The Earth-Moon system is best thought of as the Moon orbiting the Earth, but not around the Earth's centre, rather their barycentre (the common centre of mass). This means that the Moon orbits the Earth but pulls the Earth around a little so that the Earth has a translational motion around the barycentre as motion in a circle (but not a rotation/revolution about that point). If the Earth and Moon both revolved around a common centre then they would be mutually tidally locked and both would show each other their same face forever, with each not changing position in the sky of the other at all (as is the case for Pluto and Charon, which are a binary dwarf planetary system). This can be appreciated in animations contained in an article by Paolo Sirtoli at https://www.vialattea.net/content/tides-and-centrifugal-force/.
A centrifugal force is a fictitious force that is introduced into a non-inertial reference frame to make sense of observations for someone inside that non-inertial reference frame. So by definition, there is no centrifugal force that can be measured.
If the Earth's centre is to be considered as a reference frame then it is non-inertial because it is being pulled on by the moon, and so to make it quasi-inertial, a fictitious inertial force (since the word centrifugal implies rotation, which is not happening here) is introduced, which is everywhere, i.e. uniform, a force that opposes the Moon's pull as at the centre of the Earth. The superposition of the Moon's varying gravity force across the diameter of the Earth and this fictitious inertial force produces the classic tidal force diagram that you see, that looks to produce the two tidal bulges, on the near and far side of the Moon. In reality the tidal force is so small in comparison to the Earth's gravity force (by some ten million times) that it is not this force that causes the rise in the tides, rather the forces at ~45 degree offsets that serve to slide the water surface perpendicularly to the gravity force - here the small tidal force has no opposing gravity force - so as to collectively push up a noticeable tide at the near and far sides.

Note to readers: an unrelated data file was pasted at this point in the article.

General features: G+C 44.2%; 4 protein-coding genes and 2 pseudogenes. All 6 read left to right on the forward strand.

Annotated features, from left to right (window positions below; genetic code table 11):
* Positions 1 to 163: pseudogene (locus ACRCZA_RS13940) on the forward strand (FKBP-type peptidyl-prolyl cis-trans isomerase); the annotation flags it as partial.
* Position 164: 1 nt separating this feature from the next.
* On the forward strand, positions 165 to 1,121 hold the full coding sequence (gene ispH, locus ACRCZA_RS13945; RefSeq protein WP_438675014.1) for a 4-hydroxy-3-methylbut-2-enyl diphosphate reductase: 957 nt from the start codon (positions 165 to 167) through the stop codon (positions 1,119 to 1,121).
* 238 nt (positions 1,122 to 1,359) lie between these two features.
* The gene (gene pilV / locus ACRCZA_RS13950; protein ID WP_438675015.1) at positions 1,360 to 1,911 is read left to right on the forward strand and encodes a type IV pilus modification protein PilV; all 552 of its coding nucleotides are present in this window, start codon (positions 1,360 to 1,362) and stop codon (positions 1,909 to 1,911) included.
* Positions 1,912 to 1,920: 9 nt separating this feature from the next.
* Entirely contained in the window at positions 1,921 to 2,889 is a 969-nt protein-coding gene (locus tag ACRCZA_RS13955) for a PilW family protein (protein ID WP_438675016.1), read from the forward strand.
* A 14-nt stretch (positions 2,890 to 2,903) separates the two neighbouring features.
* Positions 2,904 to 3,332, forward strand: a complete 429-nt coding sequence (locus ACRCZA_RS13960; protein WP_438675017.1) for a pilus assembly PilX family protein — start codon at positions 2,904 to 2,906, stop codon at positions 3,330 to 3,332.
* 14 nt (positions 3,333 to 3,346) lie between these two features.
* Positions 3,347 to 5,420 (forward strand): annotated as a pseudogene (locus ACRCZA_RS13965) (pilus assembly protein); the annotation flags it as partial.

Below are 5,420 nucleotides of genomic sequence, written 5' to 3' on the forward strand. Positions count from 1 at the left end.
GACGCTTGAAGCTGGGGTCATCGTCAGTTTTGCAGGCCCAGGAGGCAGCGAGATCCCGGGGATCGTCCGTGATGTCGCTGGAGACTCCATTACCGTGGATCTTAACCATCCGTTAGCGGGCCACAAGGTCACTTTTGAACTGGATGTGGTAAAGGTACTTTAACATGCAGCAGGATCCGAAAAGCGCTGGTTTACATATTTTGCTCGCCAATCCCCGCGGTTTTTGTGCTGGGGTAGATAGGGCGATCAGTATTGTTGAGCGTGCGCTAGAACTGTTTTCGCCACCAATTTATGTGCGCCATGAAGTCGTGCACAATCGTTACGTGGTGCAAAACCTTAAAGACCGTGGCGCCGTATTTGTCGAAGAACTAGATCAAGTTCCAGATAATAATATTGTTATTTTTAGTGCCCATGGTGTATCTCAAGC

Alternatively, the reference frame can be thought of as the barycentre, which is truly fixed in relation to the inertial stars (ignoring other influences). In this case, the reference frame is truly inertial, but the Earth's centre actually translates about the barycentre and so a real centripetal force has to be taken into account, pointing towards the barycentre. Now, if you analyse the motion of the translating Earth (centre) about the barycentre carefully, you will notice that all points on the Earth are moving in a circular motion about their own (bary)centres, with a single radius value, and that these forces all point towards their own (bary)centres in a direction towards the distant Moon, i.e. it is a uniform centripetal force that acts in the region of the Earth, but towards the Moon. This too is evident in Paolo Sirtoli's article. This centripetal force is provided by the Moon's varying gravitational force across the Earth's diameter and when the two are compared, the result is the same (net) tidal forces acting in the same direction to produce the near and far side bulges (via the forces acting at the ~45 degree offsets, as before).
Now, you can consider a frame of reference in which things rotate around the barycentre, and so a centripetal force arises again, which might throw up a difference between the near side and far side centripetal force, which you might think might affect the tides. However, you need to 'convert' your barycentre reference origin to the centre-of-earth reference origin, and when you do this you find that the centripetal forces are transformed into uniform forces around the centre of the Earth, and so no differential arises that could affect tides.
You may note that the Earth's gravity and axial rotation play no part in tides, - these forces are from within the Earth and so cannot exert a force on the Earth.